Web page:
Anyway, I had met them in the elevator my first day there – they were practically the first people I met – and we all had badges on so we knew we were all there for the same thing. We only had 3 floors to introduce ourselves – they asked me about my film and I gave them the briefest of synopses – and these two women – unbeknownst to me – circled it on their calendar so they could catch my film. So nice!

          We talked after my film and then I ran into them at the concert later that night – and they were asking me about my background. I gave them a brief timeline, and then I heard how weird it all sounded – or, how random – and admitted, “I’m a late bloomer.”

          Both of them – who were in their 50s – said, in unison, excited, “We are too!!”

          Ha!! They set up their company just 3 years ago and now there’s so much going on that they actually have to turn down work.

          Anyway: Late Bloomers Unite!

  4. sheila says:

    A friend of mine has actually organized a private screening for New Yorkers. There’s a great place in Williamsburg where you can screen movies – and it’s free as long as everyone drinks while they’re there. :)

    It’ll be a small group – invite only – but at least my New York pals will get a chance to see it on a screen – and we can get feedback, or discuss what people “got” from it – always interesting for me. I like to just say “So what did you get from this or that moment?” and then let people answer, and NOT SPEAK. It’s always so interesting what comes out.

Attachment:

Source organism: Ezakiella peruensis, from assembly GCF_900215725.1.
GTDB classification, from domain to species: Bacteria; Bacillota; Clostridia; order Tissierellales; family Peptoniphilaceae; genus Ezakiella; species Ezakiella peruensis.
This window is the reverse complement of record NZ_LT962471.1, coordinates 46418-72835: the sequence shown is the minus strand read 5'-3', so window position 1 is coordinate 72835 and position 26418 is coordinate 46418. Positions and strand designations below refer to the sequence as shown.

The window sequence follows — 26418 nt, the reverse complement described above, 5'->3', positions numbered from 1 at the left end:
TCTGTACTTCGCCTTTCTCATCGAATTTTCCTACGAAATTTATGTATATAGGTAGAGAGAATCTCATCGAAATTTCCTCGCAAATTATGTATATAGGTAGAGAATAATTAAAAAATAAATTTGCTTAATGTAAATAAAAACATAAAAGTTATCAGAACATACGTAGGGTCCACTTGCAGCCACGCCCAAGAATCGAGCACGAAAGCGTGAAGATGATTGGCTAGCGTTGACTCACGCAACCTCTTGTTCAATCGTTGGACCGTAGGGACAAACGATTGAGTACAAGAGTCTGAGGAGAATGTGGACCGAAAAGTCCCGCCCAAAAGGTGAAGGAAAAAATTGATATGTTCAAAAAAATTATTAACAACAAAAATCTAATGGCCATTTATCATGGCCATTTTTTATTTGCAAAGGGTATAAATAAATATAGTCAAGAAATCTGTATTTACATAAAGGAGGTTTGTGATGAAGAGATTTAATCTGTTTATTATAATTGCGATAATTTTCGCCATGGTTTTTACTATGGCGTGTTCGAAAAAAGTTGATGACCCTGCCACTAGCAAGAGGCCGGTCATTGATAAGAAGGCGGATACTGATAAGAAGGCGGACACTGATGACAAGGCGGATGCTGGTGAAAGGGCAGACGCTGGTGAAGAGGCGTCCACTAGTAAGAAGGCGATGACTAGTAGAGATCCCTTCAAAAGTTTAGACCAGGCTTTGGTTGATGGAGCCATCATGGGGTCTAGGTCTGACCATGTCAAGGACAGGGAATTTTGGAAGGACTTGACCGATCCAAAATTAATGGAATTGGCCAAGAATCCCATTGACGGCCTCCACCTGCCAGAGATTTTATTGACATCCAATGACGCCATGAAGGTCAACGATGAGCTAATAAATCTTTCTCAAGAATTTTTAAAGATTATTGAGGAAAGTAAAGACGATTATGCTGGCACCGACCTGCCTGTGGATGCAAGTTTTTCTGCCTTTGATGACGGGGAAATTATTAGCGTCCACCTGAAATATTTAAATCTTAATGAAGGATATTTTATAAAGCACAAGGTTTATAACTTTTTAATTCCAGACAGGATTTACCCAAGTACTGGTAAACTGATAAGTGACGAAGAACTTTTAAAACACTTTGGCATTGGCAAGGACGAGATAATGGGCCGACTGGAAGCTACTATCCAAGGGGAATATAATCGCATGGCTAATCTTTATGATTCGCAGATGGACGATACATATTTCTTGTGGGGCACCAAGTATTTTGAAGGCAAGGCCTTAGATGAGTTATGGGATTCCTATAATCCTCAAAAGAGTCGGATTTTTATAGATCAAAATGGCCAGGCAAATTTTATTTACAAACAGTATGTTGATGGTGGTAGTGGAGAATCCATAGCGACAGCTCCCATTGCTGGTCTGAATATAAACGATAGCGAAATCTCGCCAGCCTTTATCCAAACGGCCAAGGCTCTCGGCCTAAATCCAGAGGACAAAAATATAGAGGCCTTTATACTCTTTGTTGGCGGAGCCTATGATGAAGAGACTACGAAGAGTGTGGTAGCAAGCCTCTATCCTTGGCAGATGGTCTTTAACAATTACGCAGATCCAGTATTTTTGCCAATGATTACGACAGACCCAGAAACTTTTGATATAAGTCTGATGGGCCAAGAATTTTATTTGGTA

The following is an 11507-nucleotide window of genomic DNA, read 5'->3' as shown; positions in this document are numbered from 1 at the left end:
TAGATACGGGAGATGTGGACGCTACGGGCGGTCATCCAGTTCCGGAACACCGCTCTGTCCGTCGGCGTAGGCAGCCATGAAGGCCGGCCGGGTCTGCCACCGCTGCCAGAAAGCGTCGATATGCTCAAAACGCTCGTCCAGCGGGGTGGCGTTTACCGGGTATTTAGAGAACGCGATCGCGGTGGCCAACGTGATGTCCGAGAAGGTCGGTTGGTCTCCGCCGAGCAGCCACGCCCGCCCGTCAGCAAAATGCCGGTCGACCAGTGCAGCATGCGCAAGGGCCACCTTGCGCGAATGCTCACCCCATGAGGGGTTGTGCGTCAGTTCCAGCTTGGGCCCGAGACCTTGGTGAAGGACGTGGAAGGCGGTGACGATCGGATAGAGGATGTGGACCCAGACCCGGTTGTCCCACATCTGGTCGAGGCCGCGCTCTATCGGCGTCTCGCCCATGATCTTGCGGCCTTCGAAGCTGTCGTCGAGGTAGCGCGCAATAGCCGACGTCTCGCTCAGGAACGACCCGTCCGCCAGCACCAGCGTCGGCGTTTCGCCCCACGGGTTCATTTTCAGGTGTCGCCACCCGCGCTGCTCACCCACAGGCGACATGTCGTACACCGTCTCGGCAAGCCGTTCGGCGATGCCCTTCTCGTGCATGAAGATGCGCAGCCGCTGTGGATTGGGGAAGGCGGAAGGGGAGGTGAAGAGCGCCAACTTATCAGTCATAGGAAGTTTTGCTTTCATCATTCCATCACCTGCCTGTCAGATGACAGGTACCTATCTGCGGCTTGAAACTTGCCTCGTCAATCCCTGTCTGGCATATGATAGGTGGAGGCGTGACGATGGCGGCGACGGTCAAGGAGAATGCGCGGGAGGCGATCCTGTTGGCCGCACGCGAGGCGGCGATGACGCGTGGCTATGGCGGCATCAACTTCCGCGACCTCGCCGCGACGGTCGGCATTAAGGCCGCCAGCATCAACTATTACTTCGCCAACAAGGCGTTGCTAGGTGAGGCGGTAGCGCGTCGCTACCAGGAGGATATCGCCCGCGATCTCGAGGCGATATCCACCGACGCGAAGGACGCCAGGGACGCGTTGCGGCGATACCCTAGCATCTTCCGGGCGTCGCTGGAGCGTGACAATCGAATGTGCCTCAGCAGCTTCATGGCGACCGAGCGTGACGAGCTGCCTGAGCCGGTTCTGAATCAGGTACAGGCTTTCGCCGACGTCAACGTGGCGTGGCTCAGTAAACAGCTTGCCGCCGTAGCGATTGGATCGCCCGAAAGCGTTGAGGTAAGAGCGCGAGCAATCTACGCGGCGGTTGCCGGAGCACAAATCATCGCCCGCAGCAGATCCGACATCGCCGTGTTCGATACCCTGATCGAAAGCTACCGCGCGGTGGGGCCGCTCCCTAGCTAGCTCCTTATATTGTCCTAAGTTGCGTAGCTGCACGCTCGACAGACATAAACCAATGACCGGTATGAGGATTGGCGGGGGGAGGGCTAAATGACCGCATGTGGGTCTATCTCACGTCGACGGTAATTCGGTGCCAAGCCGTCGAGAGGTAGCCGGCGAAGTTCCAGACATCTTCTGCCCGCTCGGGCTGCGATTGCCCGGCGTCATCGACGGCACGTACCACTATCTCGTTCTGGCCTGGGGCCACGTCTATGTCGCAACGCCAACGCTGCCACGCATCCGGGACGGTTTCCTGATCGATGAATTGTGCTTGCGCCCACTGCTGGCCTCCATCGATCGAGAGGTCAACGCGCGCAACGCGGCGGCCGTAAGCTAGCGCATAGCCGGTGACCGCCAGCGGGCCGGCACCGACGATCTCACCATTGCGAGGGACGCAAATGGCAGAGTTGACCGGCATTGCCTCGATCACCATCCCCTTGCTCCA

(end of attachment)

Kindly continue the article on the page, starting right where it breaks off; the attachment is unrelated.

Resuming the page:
Anyway, so that’s the next thing – but I do hope for more festivals!

  5. sheila says:

    aren’t the two of them just so gorgeous? So talented too: we really lucked out.

  6. Kate says:

    Sheila – it looks like a gorgeous film – just the vibe for the storyline. I can’t wait to see it! Congratulations!

  7. Dear Sheila,
    My husband and I would dearly love to se the film of your play. As you know, we are big fans of the play and we are curious to see how it was condensed to 12 minutes, especially since you are happy with it. Please let us know of any NYC screenings, and if we can make it, we certainly will!

    • sheila says:

      Anne – you are so supportive and I so appreciate it!!

      I’ll keep you posted – screening information coming together now. It’ll just be family/friends but I will be sure to let you know. Thanks again!

  8. Dan says:

    I love that is in b & w. So cool. So classic.

    • sheila says:

      I was really excited when they told me that was the plan. Because you know me and old movies! Peter Mosiman, cinematographer – who’s brilliant in color as well (his Instagram feed is one of my favorites) – was really excited at the prospect/challenge – because how often does he get to do that, right?

  9. Dear Sheila, As big fans of your play, my husband and I would love to see the film version. I hope you will let your adoring public know about screenings in New York.